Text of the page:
Each variable was evaluated separately by comparing the baseline measurements with those obtained during the artificially induced IOP elevation (Wilcoxon test). Emmetropic and myopic populations were studied separately. The differences among groups in optic disc changes were evaluated with the Mann–Whitney test.

Results

No side effects, such as subconjunctival haemorrhage, corneal erosion, or subjective alteration of visual function, were observed after this test. Moderate hyperaemia and localised oedema of the temporal conjunctiva were commonly observed after the examination. The suction cup was maintained for approximately 2–3 minutes.

The baseline IOP in the emmetropic group, 13.5 (SD 1.3) mm Hg (range 11–15 mm Hg) was increased to 35.4 (3.3) mm Hg (31–41 mm Hg). In the myopic group the baseline IOP, 12.6 (2.6) mm Hg (9–17 mm Hg) was elevated to 34.4 (2.5) mm Hg (31–40 mm Hg). The imported contour line appropriately outlined the inner margin of the scleral ring of the optic disc of the images obtained during suction. Figures 1 and 2 show the HRT values of CV and CA, respectively, at baseline and suction conditions. The mean baseline values of CA and CV of the emmetropic and myopic subjects were increased during suction (Table 1). These changes were statistically significant (p<0.05, Wilcoxon test).

Figure 1

Heidelberg retina tomograph values of cup volume.

Figure 2

Heidelberg retina tomograph values of cup area.

Table 1

Average cup area and cup volume measurements (SD) in emmetropic and myopic subjects: baseline values and values during suction (with high intraocular pressure)

The differences between emmetropic and myopic groups in suction induced changes in CA and CV were not statistically significant (p=0.19 and p=0.42 respectively, Mann–Whitney test).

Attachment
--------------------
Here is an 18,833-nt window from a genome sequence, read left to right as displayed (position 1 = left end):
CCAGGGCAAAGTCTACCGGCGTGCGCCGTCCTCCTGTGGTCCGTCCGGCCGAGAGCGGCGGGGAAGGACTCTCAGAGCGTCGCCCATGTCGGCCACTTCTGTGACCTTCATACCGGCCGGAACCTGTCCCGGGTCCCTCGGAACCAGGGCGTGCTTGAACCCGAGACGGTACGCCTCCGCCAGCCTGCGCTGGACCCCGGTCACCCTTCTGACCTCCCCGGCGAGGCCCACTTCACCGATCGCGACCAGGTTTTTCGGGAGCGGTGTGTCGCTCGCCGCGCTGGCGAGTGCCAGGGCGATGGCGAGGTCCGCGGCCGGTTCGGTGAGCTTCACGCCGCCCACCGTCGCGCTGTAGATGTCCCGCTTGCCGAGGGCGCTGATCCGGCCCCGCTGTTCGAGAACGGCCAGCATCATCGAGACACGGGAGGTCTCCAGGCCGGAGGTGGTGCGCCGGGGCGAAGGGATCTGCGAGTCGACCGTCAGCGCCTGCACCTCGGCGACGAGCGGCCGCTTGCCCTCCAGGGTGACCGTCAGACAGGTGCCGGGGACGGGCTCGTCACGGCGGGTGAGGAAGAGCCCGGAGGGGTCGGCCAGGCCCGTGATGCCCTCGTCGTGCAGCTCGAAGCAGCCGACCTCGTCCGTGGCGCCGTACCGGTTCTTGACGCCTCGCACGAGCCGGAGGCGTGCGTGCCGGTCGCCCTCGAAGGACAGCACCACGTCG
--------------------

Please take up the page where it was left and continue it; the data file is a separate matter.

The neuroretinal rim area and volume did not change with increased IOP. The maximum cup depth significantly increased during suction in emmetropic (from 0.69 (0.2) mm before suction to 0.75 (0.21) mm after increased IOP, p = 0.02) and in myopic eyes (from 0.47 (0.31) mm to 0.52 (0.29) mm before and after suction, respectively, p = 0.01).

Discussion

Several experimental studies in cadaver34 and monkey eyes56 have demonstrated that there is a posterior displacement of the lamina cribrosa after acute elevation in IOP. To our knowledge, the present study is the first to demonstrate an increased optic disc cupping in normal living human eyes with acute increments of IOP. The most likely explanation of the IOP dependent changes of the topography of the optic disc is a mechanical displacement of the optic nerve head tissues. According to Laplace’s equation for spherical shells, a change in IOP is related to a change in the eye wall stress. Additionally, at the scleral canal the relative stress is concentrated.17 Therefore, an elevation of IOP could compress, rearrange, and/or displace the tissues of the optic nerve head, resulting in a larger cupping. The compliance appeared to be variable between cases. Some eyes appear to have no compliance, especially those with larger cup volumes (Fig 1). The explanation and significance of this variable behaviour to changes of intraocular pressure is not known. Maximum cup depth significantly increased during increased IOP. This indicates that posterior bowing of the lamina cribrosa is probably responsible for part or most of the changes in disc topography observed in this study.